The Beginning of the Lavenders

I took a break. Well, I took a break from the manufacturing portion of the program. I wanted to think awhile about soap and where I was and wanted to be in the process.
I love making soap. I have been a soap maker for several years now and I am surprised by that as I tend to wander in interests. Soap never gets boring, though. There are so many things to consider with each batch; oils, fragrance, texture and even if you think you have it figured out you never know how each batch will turn out. There is planning with each batch and you have to think ahead as cold-process soap takes 4 to 6 weeks to cure. So, if you are thinking of making cold-process soap for Valentine’s Day you are already behind using the basic cold-process method!

My soap adventures have led me to the most beautiful ends and have also led me to hilarious and horrifying moments such a lava flow of a carrot buttermilk soap that was consigned to the trash (I WILL make that again one day!). I have learned much and there is much to learn.

As for my break, all the above has made me think ahead to the upcoming farm season. Besides my sales of “extra” soap on Etsy at SeasonSoaps, I make soap for a lovely pick your own farm in Gibsonville, NC, called Blueberry Thrill Farm

Using the lavender and herbs from their farm, I create soap that can be purchased at their farm store during the pick your own season. I love the original soap I created for them known as Langhorne Lavender but wanted to offer a wider range this year. Today, I started my vision of soaps with the lavender theme. The first soap is made with Brambleberry’s Sweet Meyer Lemon essential oil. This one is named Lavender Lemonade and I will be cutting it in a few days. It smells amazing!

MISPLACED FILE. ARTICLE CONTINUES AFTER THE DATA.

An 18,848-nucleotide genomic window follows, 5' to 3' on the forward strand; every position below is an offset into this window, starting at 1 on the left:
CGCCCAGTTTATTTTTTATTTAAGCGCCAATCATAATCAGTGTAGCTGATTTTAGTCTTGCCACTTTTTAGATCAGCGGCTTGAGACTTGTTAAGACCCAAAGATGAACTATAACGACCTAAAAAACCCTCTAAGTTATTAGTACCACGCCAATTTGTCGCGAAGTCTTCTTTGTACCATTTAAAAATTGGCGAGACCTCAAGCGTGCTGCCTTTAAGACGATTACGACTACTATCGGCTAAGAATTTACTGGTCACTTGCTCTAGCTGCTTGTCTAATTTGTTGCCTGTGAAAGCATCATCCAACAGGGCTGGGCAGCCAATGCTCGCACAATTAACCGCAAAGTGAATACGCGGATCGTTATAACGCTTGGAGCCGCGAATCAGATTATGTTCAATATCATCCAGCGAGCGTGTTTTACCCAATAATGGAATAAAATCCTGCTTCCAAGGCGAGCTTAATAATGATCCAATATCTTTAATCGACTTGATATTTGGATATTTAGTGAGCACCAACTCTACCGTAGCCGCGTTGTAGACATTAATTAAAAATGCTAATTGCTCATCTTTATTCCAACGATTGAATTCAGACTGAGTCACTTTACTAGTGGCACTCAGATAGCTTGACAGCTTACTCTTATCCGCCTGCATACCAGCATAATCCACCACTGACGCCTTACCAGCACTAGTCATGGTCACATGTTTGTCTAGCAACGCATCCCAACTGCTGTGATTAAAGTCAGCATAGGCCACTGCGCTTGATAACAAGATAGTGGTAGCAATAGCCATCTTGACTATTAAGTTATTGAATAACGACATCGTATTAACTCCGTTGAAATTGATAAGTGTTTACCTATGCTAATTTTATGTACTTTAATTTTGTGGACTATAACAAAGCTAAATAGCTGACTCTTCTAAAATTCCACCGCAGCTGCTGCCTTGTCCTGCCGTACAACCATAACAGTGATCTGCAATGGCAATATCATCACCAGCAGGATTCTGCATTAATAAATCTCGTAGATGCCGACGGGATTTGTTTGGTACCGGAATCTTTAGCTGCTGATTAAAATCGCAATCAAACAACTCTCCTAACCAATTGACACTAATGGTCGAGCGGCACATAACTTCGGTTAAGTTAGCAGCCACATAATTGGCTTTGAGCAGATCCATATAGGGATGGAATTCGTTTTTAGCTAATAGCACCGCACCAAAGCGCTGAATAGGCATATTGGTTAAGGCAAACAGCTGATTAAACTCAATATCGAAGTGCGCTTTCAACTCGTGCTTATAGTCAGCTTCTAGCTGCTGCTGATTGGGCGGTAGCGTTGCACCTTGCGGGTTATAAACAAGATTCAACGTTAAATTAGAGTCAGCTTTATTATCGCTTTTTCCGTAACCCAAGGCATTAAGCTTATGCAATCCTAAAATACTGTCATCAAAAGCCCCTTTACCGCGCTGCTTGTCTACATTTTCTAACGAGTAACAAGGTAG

The below picture of my blueberry soap is one of those moments where the essential oil used totally changed the look and texture of the soap. I was on a roll at this point, having lightly traced the initial oils and was preparing to pour the oil into two batches. I added the blueberry essential oil and watched as it changed the traced oils to a yellow and accelerated the trace! I quickly added a white oxide to one half which made it a creamy color (I wanted white) and then scrambled a bit on the other as yellow (traced oil) and blue oxide will NOT make blue! I worked with a burgundy and a blue pigment and the resulting THICK trace looks like a blueberry cobbler color. I also had some trouble with what I hoped to accomplish in the pour as it was no longer a pour but more of a glop. Going back to the beginning of my blog, this is where you learn that you adapt to each batch of soap and don’t always count on the original plan. No one will know that was not the original thought unless you tell them!


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